Short-sightedness or myopia causes blurred distance vision (eg. the board or screen at school).
It often starts around 10 years of age and gradually worsens through teenage years. Until fairly recently it was thought that genetic inheritance was the main cause.
Then research began finding a link with prolonged close work (computer and phone screens and book reading).
The latest research has found an additional important factor: time spent outdoors.* Children who spend little time outdoors are more likely to become more short-sighted than children who enjoy outdoor activities.
So what can be done?
- Encourage your child to spend as much time as possible in outdoor activities.
- Have your child fitted with bifocal contact lenses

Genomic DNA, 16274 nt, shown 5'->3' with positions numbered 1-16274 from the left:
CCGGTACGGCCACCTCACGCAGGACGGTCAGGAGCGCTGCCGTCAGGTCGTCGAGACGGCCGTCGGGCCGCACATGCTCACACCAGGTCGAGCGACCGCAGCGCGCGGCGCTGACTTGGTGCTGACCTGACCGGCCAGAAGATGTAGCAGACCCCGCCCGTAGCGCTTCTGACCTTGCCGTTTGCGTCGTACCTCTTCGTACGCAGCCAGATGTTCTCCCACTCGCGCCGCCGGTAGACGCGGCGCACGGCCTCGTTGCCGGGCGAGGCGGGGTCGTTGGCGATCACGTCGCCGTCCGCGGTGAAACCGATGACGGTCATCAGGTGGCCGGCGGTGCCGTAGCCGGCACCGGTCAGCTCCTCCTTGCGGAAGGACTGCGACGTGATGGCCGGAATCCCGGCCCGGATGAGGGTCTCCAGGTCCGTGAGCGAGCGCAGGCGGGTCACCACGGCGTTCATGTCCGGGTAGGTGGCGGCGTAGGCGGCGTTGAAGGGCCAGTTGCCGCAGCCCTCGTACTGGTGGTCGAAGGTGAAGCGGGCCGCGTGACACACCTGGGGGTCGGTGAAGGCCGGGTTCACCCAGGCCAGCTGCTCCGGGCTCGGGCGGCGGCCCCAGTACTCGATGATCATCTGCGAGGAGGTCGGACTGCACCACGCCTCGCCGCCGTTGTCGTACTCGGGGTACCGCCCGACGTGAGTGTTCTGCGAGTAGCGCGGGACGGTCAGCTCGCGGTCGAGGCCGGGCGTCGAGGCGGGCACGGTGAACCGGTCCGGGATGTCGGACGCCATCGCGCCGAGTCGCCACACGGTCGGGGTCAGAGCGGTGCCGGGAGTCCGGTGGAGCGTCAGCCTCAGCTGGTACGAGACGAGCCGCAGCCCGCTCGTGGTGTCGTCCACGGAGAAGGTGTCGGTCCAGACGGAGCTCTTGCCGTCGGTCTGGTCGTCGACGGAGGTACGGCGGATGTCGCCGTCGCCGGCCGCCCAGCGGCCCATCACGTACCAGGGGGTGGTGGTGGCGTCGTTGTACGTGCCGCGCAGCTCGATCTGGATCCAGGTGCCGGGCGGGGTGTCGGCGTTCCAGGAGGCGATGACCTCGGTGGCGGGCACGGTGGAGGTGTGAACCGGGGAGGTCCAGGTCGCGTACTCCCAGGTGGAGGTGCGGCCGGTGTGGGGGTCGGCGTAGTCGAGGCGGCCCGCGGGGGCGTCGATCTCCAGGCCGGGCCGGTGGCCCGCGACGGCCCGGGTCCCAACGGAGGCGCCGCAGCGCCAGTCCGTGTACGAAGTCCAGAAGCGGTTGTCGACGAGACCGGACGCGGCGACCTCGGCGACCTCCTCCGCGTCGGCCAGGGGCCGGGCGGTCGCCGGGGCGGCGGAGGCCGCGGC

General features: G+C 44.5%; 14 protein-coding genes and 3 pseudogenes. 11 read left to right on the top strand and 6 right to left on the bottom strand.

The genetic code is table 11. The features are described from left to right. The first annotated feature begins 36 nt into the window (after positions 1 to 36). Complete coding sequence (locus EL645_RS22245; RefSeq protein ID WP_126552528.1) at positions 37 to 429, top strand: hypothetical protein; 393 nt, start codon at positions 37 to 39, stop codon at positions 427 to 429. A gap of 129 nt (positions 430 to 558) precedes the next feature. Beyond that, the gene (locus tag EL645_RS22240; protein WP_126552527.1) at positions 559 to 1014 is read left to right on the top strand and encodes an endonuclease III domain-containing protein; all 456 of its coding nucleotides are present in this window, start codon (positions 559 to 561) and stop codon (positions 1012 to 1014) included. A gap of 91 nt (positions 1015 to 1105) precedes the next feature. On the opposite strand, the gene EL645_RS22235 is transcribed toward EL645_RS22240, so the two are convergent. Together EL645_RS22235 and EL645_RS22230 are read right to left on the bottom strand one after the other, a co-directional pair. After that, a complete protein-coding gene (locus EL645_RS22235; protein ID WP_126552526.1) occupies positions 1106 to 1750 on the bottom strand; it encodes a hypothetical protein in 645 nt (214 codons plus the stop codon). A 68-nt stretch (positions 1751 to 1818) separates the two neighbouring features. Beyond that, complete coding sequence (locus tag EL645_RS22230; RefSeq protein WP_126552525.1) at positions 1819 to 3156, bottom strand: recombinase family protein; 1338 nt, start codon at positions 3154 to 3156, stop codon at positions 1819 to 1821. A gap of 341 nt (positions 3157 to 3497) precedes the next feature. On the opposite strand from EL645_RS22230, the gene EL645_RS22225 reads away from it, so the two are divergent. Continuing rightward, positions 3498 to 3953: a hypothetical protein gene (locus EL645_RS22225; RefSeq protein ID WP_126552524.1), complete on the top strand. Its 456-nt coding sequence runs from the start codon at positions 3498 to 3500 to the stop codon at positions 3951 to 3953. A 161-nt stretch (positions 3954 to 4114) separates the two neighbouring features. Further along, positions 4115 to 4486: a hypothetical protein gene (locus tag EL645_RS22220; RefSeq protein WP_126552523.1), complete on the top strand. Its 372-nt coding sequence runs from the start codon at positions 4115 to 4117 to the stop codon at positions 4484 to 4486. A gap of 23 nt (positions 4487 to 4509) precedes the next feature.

There is mounting research to show that bifocal contact lenses (rather than bifocal glasses) reduce the progression of myopia.*
Bifocal contact lenses work quite differently to glasses.
The near vision portion of the lens is not just at the bottom of the lens, but all the way round, which makes the difference.
*French, A.N., et al., Time outdoors and the prevention of myopia, Experimental Eye Research (2013): “There is strong evidence from both cross-sectional and longitudinal data that children who spend more time outdoors are less likely to be or become myopic. This finding is supported by evidence from studies in a number of different locations and ethnic groups, including those with high prevalences of myopia”